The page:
Let x1(t) and x2 (t) be functions that represent the horizontal displacement of two simple pendulums from their central position at time t in seconds.

f both pendulums start at the same displacement at time t= 0, at what time

are they both next at the same displacement?

vest4R
Mar 30, 2017

#1**+1 **

No idea how to go about this.. I imagine you set them both equal to eachother and then solve for t... but how is the question lol

vest4R
Mar 30, 2017

#3**+2 **

Not sure how to solve something like this algebraically [but.....somebody else on here might know how!!!!]......thus.....I'll present a graphical solution :

It appears that they will be at the same displacement at about t = 5.268 seconds

CPhill
Mar 30, 2017

#4**+1 **

Thanks Chris,

hi vest4R,

I would do it exactly the same as Chris, just from a rough hand sketch it is easy to see that the answer lies between t=5 and t=6.

I do not know how to solve it algebraically.

I put this question into WolframAlpha and I am very confused by the information given.

The graph is the same as Chris and I produced and from their graph the answer is t = 5.268

https://www.wolframalpha.com/input/?i=0.5sin(pi*t%2F5)%3D0.1sin(pi*t%2F4)

BUT

The answer that they give is

\(t=40n\qquad n\in Z\\ and\\ t=20(2n+1) \qquad n \in Z \)

This makes NO sense to me what so ever!

**Maybe another mathematician can explain to me what WolframAlpha is talking about?**

Melody
Mar 30, 2017

#5**+3 **

Let x1(t) and x2 (t) be functions that represent the horizontal displacement of two simple pendulums from their central position at time t in seconds.

If both pendulums start at the same displacement at time t= 0,

at what time are they both next at the same displacement?

**WolframAlpha (Real Solutions) :**

\(\begin{array}{|l|rcll|} \hline x(t)=0 & t &=& 80\cdot c_1 \quad & | \quad c_1 \in \mathbb{Z} \\ & t &=& 40\cdot(2c_1-\frac12) \quad & | \quad c_1 \in \mathbb{Z} \\ & t &=& 40\cdot(2c_1+\frac12) \quad & | \quad c_1 \in \mathbb{Z} \\ & t &=& 40\cdot(2c_1+1) \quad & | \quad c_1 \in \mathbb{Z} \\ \hline \end{array}\)

\(\begin{array}{|l|rcll|} \hline x(t)\ne 0 & t &=& \frac{20}{\pi} \cdot \Big( 2\pi c_1 -2\cdot \arctan(\sqrt{0.1928427661680941676676430}) \Big) \quad & | \quad c_1 \in \mathbb{Z} \\ & &=& \frac{20}{\pi} \cdot ( 2\pi c_1 -0.8275700335453974790842315\ldots ) \\\\ & t &=& \frac{20}{\pi} \cdot \Big( 2\pi c_1 +2\cdot \arctan(\sqrt{0.1928427661680941676676430}) \Big) \quad & | \quad c_1 \in \mathbb{Z} \\ & &=& \frac{20}{\pi} \cdot ( 2\pi c_1 +0.8275700335453974790842315\ldots ) \\\\ & t &=& \frac{20}{\pi} \cdot \Big( 2\pi c_1 -2\cdot \arctan(\sqrt{1.102624388267996959021457}) \Big) \quad & | \quad c_1 \in \mathbb{Z} \\ & &=& \frac{20}{\pi} \cdot ( 2\pi c_1 -1.6196234867202913859018615\ldots ) \\\\ & t &=& \frac{20}{\pi} \cdot \Big( 2\pi c_1 +2\cdot \arctan(\sqrt{1.102624388267996959021457}) \Big) \quad & | \quad c_1 \in \mathbb{Z} \\ & &=& \frac{20}{\pi} \cdot ( 2\pi c_1 +1.6196234867202913859018615\ldots ) \\\\ & t &=& \frac{20}{\pi} \cdot \Big( 2\pi c_1 -2\cdot \arctan(\sqrt{6.348976379766929903229600}) \Big) \quad & | \quad c_1 \in \mathbb{Z} \\ & &=& \frac{20}{\pi} \cdot ( 2\pi c_1 -2.3859824690979305397688904\ldots ) \\\\ & t &=& \frac{20}{\pi} \cdot \Big( 2\pi c_1 +2\cdot \arctan(\sqrt{6.348976379766929903229600}) \Big) \quad & | \quad c_1 \in \mathbb{Z} \\ & &=& \frac{20}{\pi} \cdot ( 2\pi c_1 +2.3859824690979305397688904\ldots ) \\\\ \hline \end{array} \)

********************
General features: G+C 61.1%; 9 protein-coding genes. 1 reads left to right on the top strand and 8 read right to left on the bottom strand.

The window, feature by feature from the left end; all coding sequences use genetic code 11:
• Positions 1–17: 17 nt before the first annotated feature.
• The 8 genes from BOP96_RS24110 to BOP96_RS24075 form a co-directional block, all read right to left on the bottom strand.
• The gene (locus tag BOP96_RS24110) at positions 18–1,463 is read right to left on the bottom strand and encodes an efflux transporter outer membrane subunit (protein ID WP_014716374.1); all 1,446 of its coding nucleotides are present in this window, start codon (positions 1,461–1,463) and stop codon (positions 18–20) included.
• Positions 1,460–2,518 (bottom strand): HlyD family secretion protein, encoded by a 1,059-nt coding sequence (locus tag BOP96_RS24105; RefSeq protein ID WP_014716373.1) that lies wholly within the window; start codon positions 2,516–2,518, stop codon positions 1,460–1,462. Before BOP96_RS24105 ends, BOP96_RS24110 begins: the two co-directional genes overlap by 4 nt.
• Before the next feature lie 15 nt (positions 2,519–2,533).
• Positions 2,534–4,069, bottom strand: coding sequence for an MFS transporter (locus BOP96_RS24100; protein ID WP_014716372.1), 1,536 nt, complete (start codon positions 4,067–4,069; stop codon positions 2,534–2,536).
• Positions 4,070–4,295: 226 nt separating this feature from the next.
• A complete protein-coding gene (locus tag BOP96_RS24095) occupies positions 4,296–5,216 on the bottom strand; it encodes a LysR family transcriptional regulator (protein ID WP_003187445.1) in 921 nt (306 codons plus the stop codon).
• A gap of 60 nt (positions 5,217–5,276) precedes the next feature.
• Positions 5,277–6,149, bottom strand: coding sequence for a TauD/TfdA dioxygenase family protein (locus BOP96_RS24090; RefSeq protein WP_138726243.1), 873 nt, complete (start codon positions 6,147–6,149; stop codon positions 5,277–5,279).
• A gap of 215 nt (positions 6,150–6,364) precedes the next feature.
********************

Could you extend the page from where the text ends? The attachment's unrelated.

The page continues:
**WolframAlpha:**

heureka
Mar 30, 2017

#6**0 **

Thanks Heureka :/

I have questions :)

Clearly \(x_1(0)=x_2(0)=0\)

They are both multiples of sin(0) which equals 0 so they must be zero!

So why are you considering the possiblility where they do not equal zero???

And yes I have seen WolframAlphas solution but it makes no sense to me.

From the graph I can see that t = 5.258 is the first time the two pendulums are in the same place not including t=0

So where does t = any of those other numbers ??

I already have seen wolframAlpha results - I would like them to be explained to me.

**To me they make no sense.**

Melody
Mar 30, 2017

#7**+1 **

Melody,

The first group of Wolfram Alpha results ( e.g. 80.c1) give values that make x1 and x2 not only equal, but equal to zero, when c1 is an integer. The second group (e.g. 6.3662(6.28319.c1 - 0.82757 ) ) give values that make x1 and x2 equal (but not equal to zero) when c1 is an integer.

However, the Wolfram Alpha expressions don't seem to include *all *possible solutions as far as I can see. In particular they don't give the 5.268s result!

.

Alan
Mar 30, 2017

#10**+2 **

**However, the Wolfram Alpha expressions don't seem to include all possible solutions as far as I can see. **

**In particular they don't give the 5.268s result!**

Yes the Wolfram Alpha expressions gives all solutions also 5.268s.

Calculation of 5.268s with Wolfram Alpha:

Formula (Wolfram Alpha):

Let \(c_ 1 = 0\)

\(\begin{array}{|rcll|} \hline t &=& 6.3662(6.28319\cdot c_1 + 0.82757)\ \text{for} \ c_1 \in \mathbb{Z} \\ t &=& 6.3662(6.28319\cdot c_1 + 0.82757) \quad & | \quad c_1=0 \\ t &=& 6.3662(6.28319\cdot 0 + 0.82757) \\ t &=& 6.3662(0.82757) \\ t &=& 5.268\ldots \\ \hline \end{array}\)

see:

OK

or

\(\begin{array}{|rcll|} \hline t &=& 12.732(3.1416\cdot n+0.41379)\ \quad \ n \in \mathbb{Z} \\ t &=& 12.732(3.1416\cdot n + 0.41379) \quad & | \quad n=0 \\ t &=& 12.732(3.14169\cdot 0 + 0.41379) \\ t &=& 12.732(0.41379) \\ t &=& 5.268\ldots \\ \hline \end{array}\)

see:

heureka
Mar 30, 2017